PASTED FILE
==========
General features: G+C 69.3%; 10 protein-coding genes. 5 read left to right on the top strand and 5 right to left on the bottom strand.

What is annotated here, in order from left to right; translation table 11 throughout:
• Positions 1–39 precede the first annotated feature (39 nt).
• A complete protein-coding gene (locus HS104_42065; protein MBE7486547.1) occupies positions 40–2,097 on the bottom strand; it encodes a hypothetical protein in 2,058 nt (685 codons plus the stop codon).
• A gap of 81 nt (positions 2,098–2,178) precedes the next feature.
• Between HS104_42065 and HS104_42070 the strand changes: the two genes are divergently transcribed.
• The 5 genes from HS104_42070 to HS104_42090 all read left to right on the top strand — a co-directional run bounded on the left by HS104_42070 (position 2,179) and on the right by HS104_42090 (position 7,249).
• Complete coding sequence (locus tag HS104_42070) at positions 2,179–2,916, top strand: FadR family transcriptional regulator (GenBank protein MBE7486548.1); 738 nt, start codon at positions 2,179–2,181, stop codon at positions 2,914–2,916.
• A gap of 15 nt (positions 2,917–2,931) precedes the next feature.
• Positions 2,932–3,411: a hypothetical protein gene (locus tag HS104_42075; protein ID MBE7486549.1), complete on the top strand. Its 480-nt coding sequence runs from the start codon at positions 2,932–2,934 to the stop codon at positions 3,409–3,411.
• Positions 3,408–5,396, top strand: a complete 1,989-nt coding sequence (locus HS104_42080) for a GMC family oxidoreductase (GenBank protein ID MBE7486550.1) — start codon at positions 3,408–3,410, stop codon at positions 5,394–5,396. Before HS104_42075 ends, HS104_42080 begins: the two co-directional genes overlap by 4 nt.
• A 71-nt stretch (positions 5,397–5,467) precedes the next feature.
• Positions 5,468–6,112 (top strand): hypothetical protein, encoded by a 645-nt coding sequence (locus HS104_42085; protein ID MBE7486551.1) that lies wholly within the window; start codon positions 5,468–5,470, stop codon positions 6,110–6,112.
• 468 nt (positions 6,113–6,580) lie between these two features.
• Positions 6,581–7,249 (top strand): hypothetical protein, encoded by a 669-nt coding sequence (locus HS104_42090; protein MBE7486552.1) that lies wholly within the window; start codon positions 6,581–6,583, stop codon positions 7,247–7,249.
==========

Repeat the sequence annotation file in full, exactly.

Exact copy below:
General features: G+C 69.3%; 10 protein-coding genes. 5 read left to right on the top strand and 5 right to left on the bottom strand.

What is annotated here, in order from left to right; translation table 11 throughout:
• Positions 1–39 precede the first annotated feature (39 nt).
• A complete protein-coding gene (locus HS104_42065; protein MBE7486547.1) occupies positions 40–2,097 on the bottom strand; it encodes a hypothetical protein in 2,058 nt (685 codons plus the stop codon).
• A gap of 81 nt (positions 2,098–2,178) precedes the next feature.
• Between HS104_42065 and HS104_42070 the strand changes: the two genes are divergently transcribed.
• The 5 genes from HS104_42070 to HS104_42090 all read left to right on the top strand — a co-directional run bounded on the left by HS104_42070 (position 2,179) and on the right by HS104_42090 (position 7,249).
• Complete coding sequence (locus tag HS104_42070) at positions 2,179–2,916, top strand: FadR family transcriptional regulator (GenBank protein MBE7486548.1); 738 nt, start codon at positions 2,179–2,181, stop codon at positions 2,914–2,916.
• A gap of 15 nt (positions 2,917–2,931) precedes the next feature.
• Positions 2,932–3,411: a hypothetical protein gene (locus tag HS104_42075; protein ID MBE7486549.1), complete on the top strand. Its 480-nt coding sequence runs from the start codon at positions 2,932–2,934 to the stop codon at positions 3,409–3,411.
• Positions 3,408–5,396, top strand: a complete 1,989-nt coding sequence (locus HS104_42080) for a GMC family oxidoreductase (GenBank protein ID MBE7486550.1) — start codon at positions 3,408–3,410, stop codon at positions 5,394–5,396. Before HS104_42075 ends, HS104_42080 begins: the two co-directional genes overlap by 4 nt.
• A 71-nt stretch (positions 5,397–5,467) precedes the next feature.
• Positions 5,468–6,112 (top strand): hypothetical protein, encoded by a 645-nt coding sequence (locus HS104_42085; protein ID MBE7486551.1) that lies wholly within the window; start codon positions 5,468–5,470, stop codon positions 6,110–6,112.
• 468 nt (positions 6,113–6,580) lie between these two features.
• Positions 6,581–7,249 (top strand): hypothetical protein, encoded by a 669-nt coding sequence (locus HS104_42090; protein MBE7486552.1) that lies wholly within the window; start codon positions 6,581–6,583, stop codon positions 7,247–7,249.